For many people, choosing a career means taking a decision that could define the outcome of your life. From a career point of view, this means the sum of the various jobs you may hold in your life. However, these definitions do not fully grasp the meaning of occupation.
We want you to think about choosing a career in a broader, more life-encompassing way. Think of the decisions you make about work or college primarily as a valuable component of the lifelong process. In this way, a career can be defined as the decisive sum that guides your educational, social, economic, political, and spiritual efforts and reflects your unique personality traits and fundamental life values.
What is involved in choosing a career ?
You can best understand good decision making by first defining the term decision making. A decision can be defined as the behavior of choice. A decision, whether you are aware of it or not, is a response to a question, concern, or question. Appropriate career decisions can be further defined as an ongoing lifelong process that enables choices to complement your personal attributes and help you realize your basic life values. In fact, a career decision should be very cautious, as they can significantly affect your direction, personal satisfaction, and sense of accomplishment in life.
What is career success?
Career success really depends on the individual. For some, career success is measured by financial and material accumulation. Other people’s career success is based on recognition and popularity.
It is also believed that true career success can only be achieved by helping others or contributing to society.
Career success can come when you achieve inner satisfaction by consistently achieving the following:
Consider your deepest and most cherished life values in every major effort.
Your opportunity and inspiration to use and develop current and required skills.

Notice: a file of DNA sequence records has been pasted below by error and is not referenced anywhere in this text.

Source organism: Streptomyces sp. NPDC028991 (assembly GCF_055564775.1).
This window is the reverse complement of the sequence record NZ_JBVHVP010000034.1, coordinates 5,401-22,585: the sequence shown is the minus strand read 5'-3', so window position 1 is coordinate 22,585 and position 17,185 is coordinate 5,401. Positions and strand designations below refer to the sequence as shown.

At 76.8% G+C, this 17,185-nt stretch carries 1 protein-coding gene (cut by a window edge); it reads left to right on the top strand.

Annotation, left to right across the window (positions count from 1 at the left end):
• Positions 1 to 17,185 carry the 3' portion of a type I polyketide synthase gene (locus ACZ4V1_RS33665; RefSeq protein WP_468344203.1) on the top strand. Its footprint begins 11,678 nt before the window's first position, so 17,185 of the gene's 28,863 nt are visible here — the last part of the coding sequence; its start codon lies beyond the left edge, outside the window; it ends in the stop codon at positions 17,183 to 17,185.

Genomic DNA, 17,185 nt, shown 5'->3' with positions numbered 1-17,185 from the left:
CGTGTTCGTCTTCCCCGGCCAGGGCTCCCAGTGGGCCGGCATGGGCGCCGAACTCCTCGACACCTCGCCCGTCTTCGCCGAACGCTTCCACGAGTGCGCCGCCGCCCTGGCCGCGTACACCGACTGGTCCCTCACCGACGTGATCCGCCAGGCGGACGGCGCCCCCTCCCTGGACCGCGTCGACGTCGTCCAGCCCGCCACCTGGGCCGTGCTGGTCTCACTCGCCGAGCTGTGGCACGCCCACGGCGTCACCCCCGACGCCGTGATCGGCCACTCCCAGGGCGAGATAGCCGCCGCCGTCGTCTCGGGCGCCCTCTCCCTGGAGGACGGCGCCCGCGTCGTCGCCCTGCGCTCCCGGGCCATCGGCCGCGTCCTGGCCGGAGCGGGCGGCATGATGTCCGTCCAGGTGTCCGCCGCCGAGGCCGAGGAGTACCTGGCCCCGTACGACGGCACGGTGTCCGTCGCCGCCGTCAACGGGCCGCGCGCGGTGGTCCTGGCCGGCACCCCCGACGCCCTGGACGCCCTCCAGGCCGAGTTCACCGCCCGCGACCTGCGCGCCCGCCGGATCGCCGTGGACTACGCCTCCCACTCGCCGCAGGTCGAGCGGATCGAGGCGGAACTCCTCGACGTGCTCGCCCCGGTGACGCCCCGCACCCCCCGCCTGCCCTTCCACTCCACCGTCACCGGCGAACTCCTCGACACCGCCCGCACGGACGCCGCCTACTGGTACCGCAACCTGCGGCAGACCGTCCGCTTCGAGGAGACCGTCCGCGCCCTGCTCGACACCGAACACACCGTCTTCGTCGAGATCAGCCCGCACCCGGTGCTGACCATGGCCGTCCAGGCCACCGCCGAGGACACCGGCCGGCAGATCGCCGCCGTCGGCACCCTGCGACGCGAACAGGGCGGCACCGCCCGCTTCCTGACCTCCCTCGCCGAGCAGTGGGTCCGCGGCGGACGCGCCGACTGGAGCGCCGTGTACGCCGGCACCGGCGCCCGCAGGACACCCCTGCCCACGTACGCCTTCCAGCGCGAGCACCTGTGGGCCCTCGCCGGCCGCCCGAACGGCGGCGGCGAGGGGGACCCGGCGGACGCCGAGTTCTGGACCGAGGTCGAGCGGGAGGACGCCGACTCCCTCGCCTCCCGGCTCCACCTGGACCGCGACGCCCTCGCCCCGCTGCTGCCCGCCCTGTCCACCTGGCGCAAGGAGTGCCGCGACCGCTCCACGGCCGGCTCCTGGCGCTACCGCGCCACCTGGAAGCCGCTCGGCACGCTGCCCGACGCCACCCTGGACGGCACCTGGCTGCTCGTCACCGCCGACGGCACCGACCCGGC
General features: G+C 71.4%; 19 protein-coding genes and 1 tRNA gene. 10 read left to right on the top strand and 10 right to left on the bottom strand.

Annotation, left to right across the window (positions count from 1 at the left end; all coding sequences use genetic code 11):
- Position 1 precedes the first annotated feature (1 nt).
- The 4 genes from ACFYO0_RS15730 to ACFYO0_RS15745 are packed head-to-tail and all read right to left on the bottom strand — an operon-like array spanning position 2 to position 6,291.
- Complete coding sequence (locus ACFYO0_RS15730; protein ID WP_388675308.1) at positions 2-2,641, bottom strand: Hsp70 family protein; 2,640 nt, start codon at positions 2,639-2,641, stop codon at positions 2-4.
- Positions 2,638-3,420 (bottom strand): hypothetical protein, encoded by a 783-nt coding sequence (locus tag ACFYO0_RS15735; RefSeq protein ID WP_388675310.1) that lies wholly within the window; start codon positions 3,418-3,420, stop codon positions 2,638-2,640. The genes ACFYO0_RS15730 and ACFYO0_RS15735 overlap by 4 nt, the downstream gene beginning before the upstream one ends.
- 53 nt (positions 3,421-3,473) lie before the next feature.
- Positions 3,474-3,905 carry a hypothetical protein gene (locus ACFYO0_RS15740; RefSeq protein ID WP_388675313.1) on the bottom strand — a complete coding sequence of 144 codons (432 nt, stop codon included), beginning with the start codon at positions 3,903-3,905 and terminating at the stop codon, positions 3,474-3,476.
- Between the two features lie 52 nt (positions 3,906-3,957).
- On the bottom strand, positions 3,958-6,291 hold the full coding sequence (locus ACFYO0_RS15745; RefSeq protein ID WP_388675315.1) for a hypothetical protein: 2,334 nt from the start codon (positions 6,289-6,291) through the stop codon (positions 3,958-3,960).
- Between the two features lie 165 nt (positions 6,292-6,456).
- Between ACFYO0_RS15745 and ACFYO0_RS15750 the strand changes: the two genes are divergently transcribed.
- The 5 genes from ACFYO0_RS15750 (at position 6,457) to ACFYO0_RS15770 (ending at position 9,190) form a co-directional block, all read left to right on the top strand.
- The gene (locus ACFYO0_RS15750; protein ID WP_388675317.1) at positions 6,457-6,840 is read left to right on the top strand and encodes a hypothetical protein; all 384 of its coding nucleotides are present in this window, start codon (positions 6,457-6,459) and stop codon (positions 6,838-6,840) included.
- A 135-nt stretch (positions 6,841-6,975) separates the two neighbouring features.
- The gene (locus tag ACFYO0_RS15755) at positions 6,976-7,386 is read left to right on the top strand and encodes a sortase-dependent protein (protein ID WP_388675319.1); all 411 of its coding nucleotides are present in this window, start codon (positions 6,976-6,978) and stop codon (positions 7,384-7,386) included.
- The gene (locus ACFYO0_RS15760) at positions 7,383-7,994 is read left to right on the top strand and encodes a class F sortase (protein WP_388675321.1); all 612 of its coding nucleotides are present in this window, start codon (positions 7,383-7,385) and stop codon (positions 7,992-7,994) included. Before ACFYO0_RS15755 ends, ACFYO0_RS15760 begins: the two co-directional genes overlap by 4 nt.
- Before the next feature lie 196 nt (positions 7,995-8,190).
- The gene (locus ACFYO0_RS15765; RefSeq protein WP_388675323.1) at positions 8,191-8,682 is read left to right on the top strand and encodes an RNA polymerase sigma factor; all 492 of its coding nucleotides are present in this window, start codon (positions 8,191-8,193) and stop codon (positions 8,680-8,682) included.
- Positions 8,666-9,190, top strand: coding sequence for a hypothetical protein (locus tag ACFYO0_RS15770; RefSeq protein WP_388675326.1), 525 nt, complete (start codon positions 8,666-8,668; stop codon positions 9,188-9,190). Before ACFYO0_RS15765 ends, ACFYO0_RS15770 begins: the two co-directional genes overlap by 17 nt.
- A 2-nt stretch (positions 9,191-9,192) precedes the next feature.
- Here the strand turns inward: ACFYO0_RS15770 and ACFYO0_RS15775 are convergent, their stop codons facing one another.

Your excitement about past, present and future achievements
CONSIDERATIONS WHEN CHOOSING A CAREER
There are so many options out there. How do you choose a career path that suits your skills and interests? With thousands of options, how would you choose the right one for your career? If you do not know what you want to do, this task seems insurmountable. Fortunately, it is not. Following an organized process, you will increase your chances of making a good decision.
- Assess Yourself
Before you choose the right career, you have to know yourself. Your values, interests, soft skills, and aptitudes, combined with your personality type, make some occupations perfect for you and others completely inappropriate.
Use self-assessment tools and career Tests to gather information about your characteristics and then generate a list of suitable occupations based on those characteristics. Some important questions and activities to explore:
What subjects do you like to study in school and why?
Which subjects do you do well and why?
If you had to choose a favorite words, numbers, visuals and sports activities, what would it be?
Can you see yourself in a job that your preferred form a large part of what you do every day?
Think about the 5 most important life and work skills you already have–and the skills you want to build. Once you have a good think about your skills and interests, make a list of all careers that you think might be a good match.
- Think About Your Short-Term And Long-Term Goals